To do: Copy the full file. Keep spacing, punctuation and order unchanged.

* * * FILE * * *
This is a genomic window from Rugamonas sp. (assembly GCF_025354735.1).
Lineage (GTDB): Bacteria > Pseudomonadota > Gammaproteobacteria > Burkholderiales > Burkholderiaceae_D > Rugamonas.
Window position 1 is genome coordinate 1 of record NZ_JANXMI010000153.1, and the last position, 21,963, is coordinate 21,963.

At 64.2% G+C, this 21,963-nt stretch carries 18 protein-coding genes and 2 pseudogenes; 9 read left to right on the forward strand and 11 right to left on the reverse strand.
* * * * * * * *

This is a genomic window from Rugamonas sp. (assembly GCF_025354735.1).
Lineage (GTDB): Bacteria > Pseudomonadota > Gammaproteobacteria > Burkholderiales > Burkholderiaceae_D > Rugamonas.
Window position 1 is genome coordinate 1 of record NZ_JANXMI010000153.1, and the last position, 21,963, is coordinate 21,963.

At 64.2% G+C, this 21,963-nt stretch carries 18 protein-coding genes and 2 pseudogenes; 9 read left to right on the forward strand and 11 right to left on the reverse strand.